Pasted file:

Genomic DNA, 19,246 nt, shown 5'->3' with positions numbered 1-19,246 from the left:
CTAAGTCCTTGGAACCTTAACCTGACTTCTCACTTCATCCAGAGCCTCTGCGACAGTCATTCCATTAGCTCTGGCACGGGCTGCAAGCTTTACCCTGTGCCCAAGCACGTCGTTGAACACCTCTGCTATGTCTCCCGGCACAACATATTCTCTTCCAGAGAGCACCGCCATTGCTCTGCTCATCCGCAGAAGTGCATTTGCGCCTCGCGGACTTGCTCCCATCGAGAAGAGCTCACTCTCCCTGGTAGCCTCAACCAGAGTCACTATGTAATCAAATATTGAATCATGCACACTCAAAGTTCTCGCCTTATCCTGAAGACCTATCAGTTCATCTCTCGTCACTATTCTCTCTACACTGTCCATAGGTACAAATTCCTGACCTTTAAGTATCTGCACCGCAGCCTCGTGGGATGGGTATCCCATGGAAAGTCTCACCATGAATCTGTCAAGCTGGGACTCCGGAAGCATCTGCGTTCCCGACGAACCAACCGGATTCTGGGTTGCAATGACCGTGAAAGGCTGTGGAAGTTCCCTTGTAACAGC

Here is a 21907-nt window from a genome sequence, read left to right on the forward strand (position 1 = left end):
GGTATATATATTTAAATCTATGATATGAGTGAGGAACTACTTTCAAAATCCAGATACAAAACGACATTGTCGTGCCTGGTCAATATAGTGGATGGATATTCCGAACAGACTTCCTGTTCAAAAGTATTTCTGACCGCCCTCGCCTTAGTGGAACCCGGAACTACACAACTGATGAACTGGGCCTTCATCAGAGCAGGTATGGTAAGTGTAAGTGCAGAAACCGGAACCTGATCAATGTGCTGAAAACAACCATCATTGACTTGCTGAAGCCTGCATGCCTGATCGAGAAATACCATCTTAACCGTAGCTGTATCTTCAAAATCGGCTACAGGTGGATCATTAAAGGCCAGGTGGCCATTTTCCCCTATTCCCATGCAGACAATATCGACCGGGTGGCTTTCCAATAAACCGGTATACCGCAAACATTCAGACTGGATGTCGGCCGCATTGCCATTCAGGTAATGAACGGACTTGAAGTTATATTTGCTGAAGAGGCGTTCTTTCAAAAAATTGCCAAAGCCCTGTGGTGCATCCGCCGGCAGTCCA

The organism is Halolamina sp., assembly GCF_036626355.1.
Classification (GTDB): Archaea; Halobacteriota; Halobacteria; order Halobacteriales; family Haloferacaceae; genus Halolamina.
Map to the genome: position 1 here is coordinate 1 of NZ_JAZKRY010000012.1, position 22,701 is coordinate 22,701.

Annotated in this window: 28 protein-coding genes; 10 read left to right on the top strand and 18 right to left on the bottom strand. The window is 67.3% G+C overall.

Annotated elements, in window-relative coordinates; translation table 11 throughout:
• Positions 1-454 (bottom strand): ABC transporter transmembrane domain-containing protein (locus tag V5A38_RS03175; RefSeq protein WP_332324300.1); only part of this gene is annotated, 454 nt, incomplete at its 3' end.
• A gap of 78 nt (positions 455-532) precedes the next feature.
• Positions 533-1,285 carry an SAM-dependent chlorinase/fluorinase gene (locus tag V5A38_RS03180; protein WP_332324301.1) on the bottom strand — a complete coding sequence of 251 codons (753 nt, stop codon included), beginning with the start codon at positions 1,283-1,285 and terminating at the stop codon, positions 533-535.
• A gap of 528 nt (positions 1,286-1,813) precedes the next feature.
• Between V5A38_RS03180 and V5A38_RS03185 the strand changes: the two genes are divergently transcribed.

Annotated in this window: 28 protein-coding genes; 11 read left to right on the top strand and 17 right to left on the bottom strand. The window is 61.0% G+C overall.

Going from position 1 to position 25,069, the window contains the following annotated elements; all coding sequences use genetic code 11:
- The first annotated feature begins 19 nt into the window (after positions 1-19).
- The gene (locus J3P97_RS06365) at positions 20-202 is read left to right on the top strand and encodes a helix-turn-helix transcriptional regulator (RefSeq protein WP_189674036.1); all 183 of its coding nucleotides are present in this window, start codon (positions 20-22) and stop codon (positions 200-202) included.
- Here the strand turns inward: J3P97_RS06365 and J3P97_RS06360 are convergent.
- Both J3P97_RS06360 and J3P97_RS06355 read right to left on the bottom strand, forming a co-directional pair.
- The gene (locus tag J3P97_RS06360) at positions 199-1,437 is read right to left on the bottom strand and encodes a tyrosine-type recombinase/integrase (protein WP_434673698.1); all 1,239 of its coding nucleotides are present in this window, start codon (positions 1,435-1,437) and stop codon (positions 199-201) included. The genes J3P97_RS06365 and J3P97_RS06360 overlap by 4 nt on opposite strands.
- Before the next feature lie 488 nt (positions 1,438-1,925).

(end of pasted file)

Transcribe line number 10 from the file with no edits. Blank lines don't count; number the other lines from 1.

• Positions 1-454 (bottom strand): ABC transporter transmembrane domain-containing protein (locus tag V5A38_RS03175; RefSeq protein WP_332324300.1); only part of this gene is annotated, 454 nt, incomplete at its 3' end.